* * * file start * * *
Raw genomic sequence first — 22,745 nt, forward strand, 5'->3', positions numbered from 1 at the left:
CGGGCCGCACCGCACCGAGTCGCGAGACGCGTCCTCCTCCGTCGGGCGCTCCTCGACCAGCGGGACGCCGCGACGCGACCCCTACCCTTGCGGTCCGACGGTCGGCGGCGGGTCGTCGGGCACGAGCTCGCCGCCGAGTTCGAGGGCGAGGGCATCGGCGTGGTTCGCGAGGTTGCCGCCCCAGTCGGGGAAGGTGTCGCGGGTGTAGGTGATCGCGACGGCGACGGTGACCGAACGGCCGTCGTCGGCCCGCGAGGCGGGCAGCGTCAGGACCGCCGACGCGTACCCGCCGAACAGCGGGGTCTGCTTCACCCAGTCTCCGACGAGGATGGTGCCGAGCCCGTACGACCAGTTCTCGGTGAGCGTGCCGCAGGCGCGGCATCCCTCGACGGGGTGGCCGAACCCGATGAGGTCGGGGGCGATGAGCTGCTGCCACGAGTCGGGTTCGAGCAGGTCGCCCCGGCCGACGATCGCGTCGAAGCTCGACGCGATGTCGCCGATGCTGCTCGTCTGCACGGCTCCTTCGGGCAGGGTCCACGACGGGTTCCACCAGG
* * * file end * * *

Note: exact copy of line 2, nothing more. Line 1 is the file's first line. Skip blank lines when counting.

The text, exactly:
CGGGCCGCACCGCACCGAGTCGCGAGACGCGTCCTCCTCCGTCGGGCGCTCCTCGACCAGCGGGACGCCGCGACGCGACCCCTACCCTTGCGGTCCGACGGTCGGCGGCGGGTCGTCGGGCACGAGCTCGCCGCCGAGTTCGAGGGCGAGGGCATCGGCGTGGTTCGCGAGGTTGCCGCCCCAGTCGGGGAAGGTGTCGCGGGTGTAGGTGATCGCGACGGCGACGGTGACCGAACGGCCGTCGTCGGCCCGCGAGGCGGGCAGCGTCAGGACCGCCGACGCGTACCCGCCGAACAGCGGGGTCTGCTTCACCCAGTCTCCGACGAGGATGGTGCCGAGCCCGTACGACCAGTTCTCGGTGAGCGTGCCGCAGGCGCGGCATCCCTCGACGGGGTGGCCGAACCCGATGAGGTCGGGGGCGATGAGCTGCTGCCACGAGTCGGGTTCGAGCAGGTCGCCCCGGCCGACGATCGCGTCGAAGCTCGACGCGATGTCGCCGATGCTGCTCGTCTGCACGGCTCCTTCGGGCAGGGTCCACGACGGGTTCCACCAGG